Green computing. For an ecological and sustainable IT


Institutional Communication Service

14 March 2022

The theme of ecology is becoming increasingly important to many. For this reason, several companies started producing and selling more environmentally friendly products. At least this is the goal of projects such as the search engine Ecosia, of Pelacase, which makes recyclable cell phone covers, or of the mobile phone company Fairphone, which is ecological and respectful of human rights. All this is part of green computing or, more commonly, green IT: environmentally sustainable computing. The subject thus deals with the study and development of the best techniques for designing and implementing computers and similar devices that are efficient and have a more or less limited environmental impact (but not completely "null"). The goal is to have an economic return and good technological performance, while respecting social, environmental and ethical responsibilities. In this interview with Antonio Carzaniga, former Dean of USI Faculty of Informatics, we delve into the state of green computing.


Professor Carzaniga, what does it mean today to talk about green computing?

As with many technologies and sectors, computing and the digital world, in general, have a specific impact on the environment. This applies to IT and communication systems energy consumption, production processes, and the whole life cycle of devices. The term green computing involves the design, the technology and the policies for the use of computer systems that tend to minimise environmental impact.
I believe that the term green computing should also apply to informatics as a tool for optimising the use of valuable environmental resources in other areas of technology and beyond. For example, informatics can play a crucial role in reducing energy consumption in industrial processes, housing (homes and offices) and transportation.


What are the steps to be "green" in terms of computer design or use?

Let me preface this by saying that I do not see any magic formula, and perhaps not even principles that are easy to enunciate. However, I can state the obvious by saying that an essential step is to reduce or even altogether avoid using systems that consume a lot of energy and other resources. In more technical terms, it is important to design systems that can automatically lower their energy consumption almost to the point of shutting down completely when their use drops. Another general idea is to exploit the so-called economies of scale, i.e., share computing resources so that the combined use is stable and therefore well optimised in terms of consumption. It is what the large data hubs at the root of the so-called cloud systems do. But I would say that even here, one must carefully consider all the costs, including the various telecommunications systems that connect users to the processing centres.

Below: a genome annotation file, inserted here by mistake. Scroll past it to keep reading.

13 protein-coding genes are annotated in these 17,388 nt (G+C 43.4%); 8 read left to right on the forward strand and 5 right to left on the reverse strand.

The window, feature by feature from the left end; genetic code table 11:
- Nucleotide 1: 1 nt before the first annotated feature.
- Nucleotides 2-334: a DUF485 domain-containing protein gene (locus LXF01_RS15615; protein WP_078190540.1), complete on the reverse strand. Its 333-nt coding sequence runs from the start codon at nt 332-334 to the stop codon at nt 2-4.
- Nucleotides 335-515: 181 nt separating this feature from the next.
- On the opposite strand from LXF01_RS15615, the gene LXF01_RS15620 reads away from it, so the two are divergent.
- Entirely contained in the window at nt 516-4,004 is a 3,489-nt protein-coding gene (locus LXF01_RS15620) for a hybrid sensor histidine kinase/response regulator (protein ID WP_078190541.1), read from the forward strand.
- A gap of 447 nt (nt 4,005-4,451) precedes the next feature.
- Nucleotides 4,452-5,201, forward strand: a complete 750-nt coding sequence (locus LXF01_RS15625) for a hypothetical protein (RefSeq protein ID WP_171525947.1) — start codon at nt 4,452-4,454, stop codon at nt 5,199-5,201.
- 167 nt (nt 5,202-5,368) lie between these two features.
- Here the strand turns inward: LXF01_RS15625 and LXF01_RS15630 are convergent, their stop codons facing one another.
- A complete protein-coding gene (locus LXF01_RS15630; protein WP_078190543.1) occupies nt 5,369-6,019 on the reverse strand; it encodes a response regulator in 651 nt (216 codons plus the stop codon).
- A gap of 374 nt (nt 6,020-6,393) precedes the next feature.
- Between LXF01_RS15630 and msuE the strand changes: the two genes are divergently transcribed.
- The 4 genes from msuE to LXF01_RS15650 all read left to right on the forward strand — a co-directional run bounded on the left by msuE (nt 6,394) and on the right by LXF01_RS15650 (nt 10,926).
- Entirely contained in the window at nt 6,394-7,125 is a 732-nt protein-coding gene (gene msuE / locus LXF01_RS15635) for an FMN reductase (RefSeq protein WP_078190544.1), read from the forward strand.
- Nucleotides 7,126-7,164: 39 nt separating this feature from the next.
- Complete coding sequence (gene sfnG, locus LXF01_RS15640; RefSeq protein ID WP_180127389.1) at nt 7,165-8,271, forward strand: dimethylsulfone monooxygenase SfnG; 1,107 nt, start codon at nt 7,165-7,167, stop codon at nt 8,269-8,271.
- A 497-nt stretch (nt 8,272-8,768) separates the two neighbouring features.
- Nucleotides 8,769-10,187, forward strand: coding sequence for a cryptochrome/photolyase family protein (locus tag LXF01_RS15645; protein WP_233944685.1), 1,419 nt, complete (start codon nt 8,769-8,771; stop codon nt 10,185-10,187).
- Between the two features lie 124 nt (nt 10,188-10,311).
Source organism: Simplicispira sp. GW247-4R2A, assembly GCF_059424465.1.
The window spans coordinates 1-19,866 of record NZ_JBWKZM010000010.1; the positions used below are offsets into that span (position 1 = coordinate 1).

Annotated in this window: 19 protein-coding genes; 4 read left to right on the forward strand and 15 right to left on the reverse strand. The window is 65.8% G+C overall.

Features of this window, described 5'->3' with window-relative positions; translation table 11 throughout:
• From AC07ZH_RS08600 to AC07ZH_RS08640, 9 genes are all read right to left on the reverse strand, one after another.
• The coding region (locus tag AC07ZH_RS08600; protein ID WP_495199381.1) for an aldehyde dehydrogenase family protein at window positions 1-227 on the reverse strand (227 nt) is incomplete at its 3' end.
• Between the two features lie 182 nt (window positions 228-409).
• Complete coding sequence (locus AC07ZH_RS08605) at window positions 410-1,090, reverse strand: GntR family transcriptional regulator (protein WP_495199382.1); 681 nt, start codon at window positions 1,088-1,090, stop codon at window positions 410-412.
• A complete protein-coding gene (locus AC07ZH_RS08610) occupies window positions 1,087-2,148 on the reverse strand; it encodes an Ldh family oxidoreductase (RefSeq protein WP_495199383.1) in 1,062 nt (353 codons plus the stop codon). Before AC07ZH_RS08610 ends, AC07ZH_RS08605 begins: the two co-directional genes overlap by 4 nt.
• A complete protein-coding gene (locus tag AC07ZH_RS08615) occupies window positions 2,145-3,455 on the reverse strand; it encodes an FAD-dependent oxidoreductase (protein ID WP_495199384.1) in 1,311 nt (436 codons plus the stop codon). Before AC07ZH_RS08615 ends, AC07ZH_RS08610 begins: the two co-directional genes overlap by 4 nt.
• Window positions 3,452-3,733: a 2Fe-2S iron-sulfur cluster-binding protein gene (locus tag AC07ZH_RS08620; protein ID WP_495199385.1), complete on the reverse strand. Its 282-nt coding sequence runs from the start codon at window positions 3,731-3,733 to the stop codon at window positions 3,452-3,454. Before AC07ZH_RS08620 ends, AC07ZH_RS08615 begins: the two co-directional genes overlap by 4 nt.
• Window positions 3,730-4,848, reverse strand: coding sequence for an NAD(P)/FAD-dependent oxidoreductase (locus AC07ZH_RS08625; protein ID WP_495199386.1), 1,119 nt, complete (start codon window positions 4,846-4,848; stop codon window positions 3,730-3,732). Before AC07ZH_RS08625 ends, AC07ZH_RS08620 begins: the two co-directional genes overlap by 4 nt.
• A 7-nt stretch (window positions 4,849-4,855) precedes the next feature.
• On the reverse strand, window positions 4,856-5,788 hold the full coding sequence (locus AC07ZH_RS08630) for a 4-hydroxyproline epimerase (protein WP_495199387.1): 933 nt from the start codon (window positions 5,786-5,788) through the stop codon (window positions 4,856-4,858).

What about waste disposal?

Good question. I am not trying to get around it, but I think that, at the moment, the solution is more political than technological. Disposal costs exist, and they need to be accounted for and managed responsibly.
Sure, we could envisage devices that do not bear such costs like biodegradable and easily regenerated systems that perhaps consume very little. One of these is literally in our heads. The human brain is by some measures a powerful computational system that consumes only about 20 watts -- like a small light bulb -- and runs for decades and decades. But for now, I think this is much more science fiction than real technology.


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